NokScoot aims to soar as red flag falls

NokScoot aims to more than double its passenger volume next year to over 2 million as its expansion plans move full steam ahead.

Chokchai Panyayong, chairman of the medium- to long-haul low-cost carrier, yesterday unveiled the target as the UN aviation watchdog recently removed its red flag on the Thai civil aviation regime.

NokScoot, a joint venture between Thailand’s Nok Air and Singapore’s Scoot, will now aggressively pursue expansion of its fleet and route network.

The plans include adding more aircraft in the next six months and new routes from its base at Don Mueang airport to destinations in China, India, Japan and South Korea, said Mr Chokchai.

NokScoot’s ex- pansion plans, especially to Japan and South Korea, had been foiled for over two years due to restrictions imposed by the International Civil Aviation Organization against Thai- land over “signi-ficant safety concerns”.

The red flag issuance resulted in international flights of Thai-registered airlines being restricted, if not banned, in several countries, including Japan, South Korea and China, particularly for operating new routes.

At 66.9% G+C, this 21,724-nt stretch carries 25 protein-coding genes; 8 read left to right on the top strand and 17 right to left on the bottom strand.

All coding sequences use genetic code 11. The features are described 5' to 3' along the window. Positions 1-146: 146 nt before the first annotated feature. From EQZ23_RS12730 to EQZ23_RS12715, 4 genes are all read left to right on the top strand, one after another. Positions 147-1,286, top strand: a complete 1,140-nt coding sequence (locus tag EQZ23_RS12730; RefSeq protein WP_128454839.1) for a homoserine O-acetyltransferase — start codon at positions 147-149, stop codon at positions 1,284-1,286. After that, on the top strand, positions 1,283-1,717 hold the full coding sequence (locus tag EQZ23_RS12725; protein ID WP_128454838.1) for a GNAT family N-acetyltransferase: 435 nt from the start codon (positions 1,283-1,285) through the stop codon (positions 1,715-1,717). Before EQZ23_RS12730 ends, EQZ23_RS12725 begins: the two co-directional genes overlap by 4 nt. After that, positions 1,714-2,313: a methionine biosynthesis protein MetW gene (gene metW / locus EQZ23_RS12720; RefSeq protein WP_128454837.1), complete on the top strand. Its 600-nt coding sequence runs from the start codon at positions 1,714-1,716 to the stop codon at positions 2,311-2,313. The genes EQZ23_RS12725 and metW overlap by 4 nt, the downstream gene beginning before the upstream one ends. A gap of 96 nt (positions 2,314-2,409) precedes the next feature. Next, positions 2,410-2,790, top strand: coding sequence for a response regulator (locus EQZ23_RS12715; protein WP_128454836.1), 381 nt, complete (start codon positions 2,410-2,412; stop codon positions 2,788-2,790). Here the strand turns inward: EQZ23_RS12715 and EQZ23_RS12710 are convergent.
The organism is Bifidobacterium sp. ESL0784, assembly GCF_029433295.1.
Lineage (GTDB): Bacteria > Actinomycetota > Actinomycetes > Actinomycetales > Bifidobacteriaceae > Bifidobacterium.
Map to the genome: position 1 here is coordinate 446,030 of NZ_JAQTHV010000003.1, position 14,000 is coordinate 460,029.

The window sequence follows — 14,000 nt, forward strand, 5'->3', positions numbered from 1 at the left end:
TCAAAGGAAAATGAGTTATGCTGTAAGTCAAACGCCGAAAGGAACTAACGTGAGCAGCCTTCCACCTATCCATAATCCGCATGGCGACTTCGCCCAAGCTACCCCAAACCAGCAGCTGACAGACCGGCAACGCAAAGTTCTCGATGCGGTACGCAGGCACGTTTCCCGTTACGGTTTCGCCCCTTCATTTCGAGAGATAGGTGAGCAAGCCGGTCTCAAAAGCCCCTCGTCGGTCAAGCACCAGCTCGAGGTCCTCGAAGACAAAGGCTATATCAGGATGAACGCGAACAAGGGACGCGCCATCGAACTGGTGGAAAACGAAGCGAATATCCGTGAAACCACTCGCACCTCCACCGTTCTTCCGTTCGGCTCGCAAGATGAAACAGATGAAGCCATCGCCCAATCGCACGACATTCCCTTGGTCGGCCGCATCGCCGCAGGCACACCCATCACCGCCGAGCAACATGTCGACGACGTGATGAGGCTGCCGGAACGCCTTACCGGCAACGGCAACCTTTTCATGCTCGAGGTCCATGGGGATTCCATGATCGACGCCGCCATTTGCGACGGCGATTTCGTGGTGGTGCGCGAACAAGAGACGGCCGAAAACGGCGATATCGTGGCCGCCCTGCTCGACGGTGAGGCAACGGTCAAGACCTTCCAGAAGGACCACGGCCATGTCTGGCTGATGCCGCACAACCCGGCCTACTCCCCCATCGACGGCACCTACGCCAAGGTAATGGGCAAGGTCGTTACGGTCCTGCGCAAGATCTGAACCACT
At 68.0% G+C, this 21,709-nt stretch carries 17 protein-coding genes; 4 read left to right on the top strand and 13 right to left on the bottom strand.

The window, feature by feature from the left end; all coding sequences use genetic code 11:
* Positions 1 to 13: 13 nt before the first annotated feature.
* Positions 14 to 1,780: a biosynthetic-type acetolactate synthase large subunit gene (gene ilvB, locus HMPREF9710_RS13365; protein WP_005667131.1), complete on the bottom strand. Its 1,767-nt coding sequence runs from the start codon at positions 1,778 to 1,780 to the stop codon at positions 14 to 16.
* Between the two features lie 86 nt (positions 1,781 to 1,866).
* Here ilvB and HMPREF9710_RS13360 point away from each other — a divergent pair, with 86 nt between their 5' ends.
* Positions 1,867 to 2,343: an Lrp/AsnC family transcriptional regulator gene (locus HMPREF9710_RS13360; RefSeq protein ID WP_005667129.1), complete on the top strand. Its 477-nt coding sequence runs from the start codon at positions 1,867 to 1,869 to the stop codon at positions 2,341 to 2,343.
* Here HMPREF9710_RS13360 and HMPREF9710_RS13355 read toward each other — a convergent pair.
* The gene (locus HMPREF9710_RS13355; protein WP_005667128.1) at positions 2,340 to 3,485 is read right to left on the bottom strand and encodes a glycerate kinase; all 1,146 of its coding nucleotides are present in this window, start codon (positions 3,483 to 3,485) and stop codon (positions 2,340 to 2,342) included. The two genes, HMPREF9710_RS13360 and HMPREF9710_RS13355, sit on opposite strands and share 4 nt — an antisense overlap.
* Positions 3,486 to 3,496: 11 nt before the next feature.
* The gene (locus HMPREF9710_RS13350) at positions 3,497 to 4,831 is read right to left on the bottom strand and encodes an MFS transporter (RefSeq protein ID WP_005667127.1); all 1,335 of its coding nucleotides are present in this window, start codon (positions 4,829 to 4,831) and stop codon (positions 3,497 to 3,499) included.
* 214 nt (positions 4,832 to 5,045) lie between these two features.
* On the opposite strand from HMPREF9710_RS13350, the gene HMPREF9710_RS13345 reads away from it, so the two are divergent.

NokScoot’s expansion efforts will begin with the induction of its fourth Boeing B777-200 aircraft later this month.

The arrival of the widebody jet from Scoot will allow NokScoot to have increased frequencies on existing routes to Tianjin, Tsingtao and Shenyang, as well as launch a new route to Xian, China.

Plans for the first quarter of 2018 include the induction of at least one more B777-200 and, subject to regulatory approval, launches of new services to Narita and Incheon, said Mr Chokchai, also acting chief executive of the airline.

If the expansion proceeds as planned, the number of passengers the airline carries next year is expected to grow more than 100% over that of 2017’s expected level of 1.1 million, he said.

NokScoot Airlines started scheduled flight services in May 2015, and currently operates services to six destinations: Nanjing, Qingdao, Dalian, Tianjin and Shenyang in China, and Taipei in Taiwan.

The airline expects to see its bottom line improve because of the lifting of the red flag.

The carrier narrowed its loss in the first half by 48.9% year-on-year while raising revenue by 43.5%.

It posted a net loss of 118 million baht over that period, down from the 230 million-baht-loss incurred in the first half of last year.

First-half revenue was 2.63 billion baht, up from 1.83 billion year-on-year, according to a statement from the low-cost carrier.

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